Thanks, James... would you mind recommending a few brands to check out?
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Are you near dealers?
As you said you 'know nothing about sound', it would behoove you to go listening to as many speakers as you can. Eventually, you will find the ones that work with your ears.
As far as brands go:
Vandersteen, Magnepan, ProAc, Zu, would be my choices. Others will give you even more choices.
Be prepared to start changing the rest of the system, once you hear how good the new speakers sound.
IMO the very first thing you should do is go listen to live unamplified music!!!Go to a small jazz or blues club,the local symphony,a downtown streetcorner,even bookstores have open mic night.Pick up a guitar.Strum it,even if you can’t play it you will know what the basic sound(tone)is.Like rock and roll or electric blues,go hang out in a Guitar Center on a holiday weekend.I am constantly amazed at the people I hear playing around GC...You need a baseline for what music is supposed to sound like...
Once again, you really have to listen to them.
Since you don't have a local dealer, maybe you can try manufacturers who offer a trial period.
I know Zu, Magnepan, and Tekton offer trials. You just have to pay for return shipping.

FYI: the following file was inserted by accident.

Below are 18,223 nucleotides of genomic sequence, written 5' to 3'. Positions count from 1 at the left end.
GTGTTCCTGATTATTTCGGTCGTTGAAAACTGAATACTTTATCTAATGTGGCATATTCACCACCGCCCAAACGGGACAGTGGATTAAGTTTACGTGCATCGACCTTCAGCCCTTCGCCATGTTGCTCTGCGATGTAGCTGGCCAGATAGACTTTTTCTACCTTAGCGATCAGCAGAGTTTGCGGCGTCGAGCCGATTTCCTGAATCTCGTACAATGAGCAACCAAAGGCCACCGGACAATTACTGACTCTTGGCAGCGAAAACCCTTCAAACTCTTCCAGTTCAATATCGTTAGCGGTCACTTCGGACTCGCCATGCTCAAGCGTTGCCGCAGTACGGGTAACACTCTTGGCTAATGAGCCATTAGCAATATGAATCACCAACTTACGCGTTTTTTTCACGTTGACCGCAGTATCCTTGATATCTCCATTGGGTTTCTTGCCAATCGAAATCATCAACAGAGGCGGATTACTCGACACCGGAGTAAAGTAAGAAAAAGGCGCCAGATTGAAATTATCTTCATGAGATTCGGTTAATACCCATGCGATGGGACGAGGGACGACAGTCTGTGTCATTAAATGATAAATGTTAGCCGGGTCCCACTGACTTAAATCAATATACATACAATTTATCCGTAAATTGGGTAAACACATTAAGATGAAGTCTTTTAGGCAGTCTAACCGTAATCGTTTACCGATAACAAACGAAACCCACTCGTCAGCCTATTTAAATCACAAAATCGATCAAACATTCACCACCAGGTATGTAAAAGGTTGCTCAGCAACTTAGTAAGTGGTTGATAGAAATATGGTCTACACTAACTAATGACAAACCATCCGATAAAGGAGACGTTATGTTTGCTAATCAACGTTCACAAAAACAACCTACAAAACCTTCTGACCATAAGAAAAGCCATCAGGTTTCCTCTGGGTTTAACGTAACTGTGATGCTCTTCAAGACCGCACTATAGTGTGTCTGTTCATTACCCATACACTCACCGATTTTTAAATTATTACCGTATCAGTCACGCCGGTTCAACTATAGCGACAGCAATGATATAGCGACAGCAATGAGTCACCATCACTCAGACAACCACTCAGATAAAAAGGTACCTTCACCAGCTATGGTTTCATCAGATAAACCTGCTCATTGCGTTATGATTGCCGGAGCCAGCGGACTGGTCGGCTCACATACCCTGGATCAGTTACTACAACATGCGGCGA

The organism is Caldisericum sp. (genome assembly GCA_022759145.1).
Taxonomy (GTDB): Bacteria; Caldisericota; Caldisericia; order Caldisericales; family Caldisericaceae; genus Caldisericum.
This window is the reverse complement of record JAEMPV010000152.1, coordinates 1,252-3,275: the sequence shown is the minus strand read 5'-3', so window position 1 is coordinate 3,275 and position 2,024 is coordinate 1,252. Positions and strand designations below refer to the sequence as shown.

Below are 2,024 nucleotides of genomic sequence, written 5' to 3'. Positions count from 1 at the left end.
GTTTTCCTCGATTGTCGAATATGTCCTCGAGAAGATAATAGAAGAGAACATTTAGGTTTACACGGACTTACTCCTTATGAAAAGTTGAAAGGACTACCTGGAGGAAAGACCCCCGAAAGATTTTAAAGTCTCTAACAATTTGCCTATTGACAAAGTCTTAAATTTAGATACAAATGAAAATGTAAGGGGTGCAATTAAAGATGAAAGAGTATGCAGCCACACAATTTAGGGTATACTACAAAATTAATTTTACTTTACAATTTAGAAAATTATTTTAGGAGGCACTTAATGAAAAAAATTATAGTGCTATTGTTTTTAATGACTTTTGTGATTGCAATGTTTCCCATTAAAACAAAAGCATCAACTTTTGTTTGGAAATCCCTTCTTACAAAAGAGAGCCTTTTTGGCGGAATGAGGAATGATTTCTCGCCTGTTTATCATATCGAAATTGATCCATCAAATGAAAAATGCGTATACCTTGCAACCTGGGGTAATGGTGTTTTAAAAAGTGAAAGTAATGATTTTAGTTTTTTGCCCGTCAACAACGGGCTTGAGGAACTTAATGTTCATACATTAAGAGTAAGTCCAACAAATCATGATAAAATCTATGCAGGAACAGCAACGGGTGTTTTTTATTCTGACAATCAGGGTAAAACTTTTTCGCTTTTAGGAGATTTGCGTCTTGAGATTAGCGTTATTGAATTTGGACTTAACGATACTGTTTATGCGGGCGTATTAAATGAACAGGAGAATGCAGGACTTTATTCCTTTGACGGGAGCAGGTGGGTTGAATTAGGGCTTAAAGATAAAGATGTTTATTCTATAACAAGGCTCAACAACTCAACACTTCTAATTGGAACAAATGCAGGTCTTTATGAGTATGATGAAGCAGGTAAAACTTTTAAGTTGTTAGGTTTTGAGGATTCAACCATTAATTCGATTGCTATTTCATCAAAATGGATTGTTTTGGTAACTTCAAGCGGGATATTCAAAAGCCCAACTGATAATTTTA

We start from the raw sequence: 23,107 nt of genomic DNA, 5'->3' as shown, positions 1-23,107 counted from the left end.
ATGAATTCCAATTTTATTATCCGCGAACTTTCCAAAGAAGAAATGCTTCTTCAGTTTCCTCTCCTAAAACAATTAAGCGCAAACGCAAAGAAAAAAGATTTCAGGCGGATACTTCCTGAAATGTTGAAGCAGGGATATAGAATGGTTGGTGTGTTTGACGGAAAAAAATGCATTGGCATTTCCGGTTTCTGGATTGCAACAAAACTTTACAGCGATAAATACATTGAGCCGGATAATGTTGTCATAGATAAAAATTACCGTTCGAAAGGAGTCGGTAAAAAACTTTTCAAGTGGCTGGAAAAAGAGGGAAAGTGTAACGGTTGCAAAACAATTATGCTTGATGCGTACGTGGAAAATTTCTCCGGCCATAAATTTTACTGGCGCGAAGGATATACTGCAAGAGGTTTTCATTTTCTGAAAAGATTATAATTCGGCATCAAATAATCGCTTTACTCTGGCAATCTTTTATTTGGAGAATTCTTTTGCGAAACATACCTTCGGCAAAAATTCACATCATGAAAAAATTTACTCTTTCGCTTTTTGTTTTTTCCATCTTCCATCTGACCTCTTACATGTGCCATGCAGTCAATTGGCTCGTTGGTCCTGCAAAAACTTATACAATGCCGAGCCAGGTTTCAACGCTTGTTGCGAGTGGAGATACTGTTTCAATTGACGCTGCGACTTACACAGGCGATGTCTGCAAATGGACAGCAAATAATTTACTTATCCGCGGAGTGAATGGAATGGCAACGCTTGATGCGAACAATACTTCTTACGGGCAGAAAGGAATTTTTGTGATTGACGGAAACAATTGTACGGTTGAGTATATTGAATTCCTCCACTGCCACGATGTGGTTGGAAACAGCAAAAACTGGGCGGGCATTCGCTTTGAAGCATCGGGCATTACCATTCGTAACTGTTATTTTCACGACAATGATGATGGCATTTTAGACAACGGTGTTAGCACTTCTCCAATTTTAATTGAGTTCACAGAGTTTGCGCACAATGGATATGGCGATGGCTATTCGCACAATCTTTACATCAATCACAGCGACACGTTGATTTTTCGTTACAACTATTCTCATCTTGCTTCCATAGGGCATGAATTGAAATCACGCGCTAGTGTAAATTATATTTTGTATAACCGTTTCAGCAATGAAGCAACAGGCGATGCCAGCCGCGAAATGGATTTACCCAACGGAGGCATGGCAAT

I haven't heard Focal's, and I haven't heard Klipsch in decades. Though in my opinion, I think you could do better.
Sensitivity only relates to how easy they will be powered. How they sound to you is another matter.
Focal Aria 936 would be great in your price range, but there are hundreds of speakers out there to research and audition. The problem with Focal is that there are so few brick and mortar shops that have them for audition. Paradigm and Klipsch are much easier to find. If your Best Buy has a Magnolia in it, then they will have some nice speakers to check out. Revel Performa 206 is also another nice one to check out. Monitor Audio, B&W, KEF, and Golden Ear are other companies to check out.
$4k used speakers will put you in another world sonically. Absolutely upgrade! Since you're relatively new to this, if you buy used I'd try to go with something that's not extreme one way or the other and that tends to shoot straight down the audio fairway. Some brands that many people like and rarely get negative comments (off the top of my head) are Joseph Audio, ProAc, and Silverline. There are a couple pairs of Joseph Audio Profiles (originally $7k/pr.) for sale here now in your price range, and I'd be shocked if they don't absolutely blow you away. If they don't you can likely sell them for little or no loss.
Couple last thoughts -- the Profiles (and many good speakers) appreciate some space between them and the rear wall to sound more balanced and image properly. Also, these speakers (and virtually all others recommended here) will greatly reward you with a good separate stereo amp and preamp rather than a receiver -- just a thought for down the road a bit, and something to look forward to actually. Best of luck!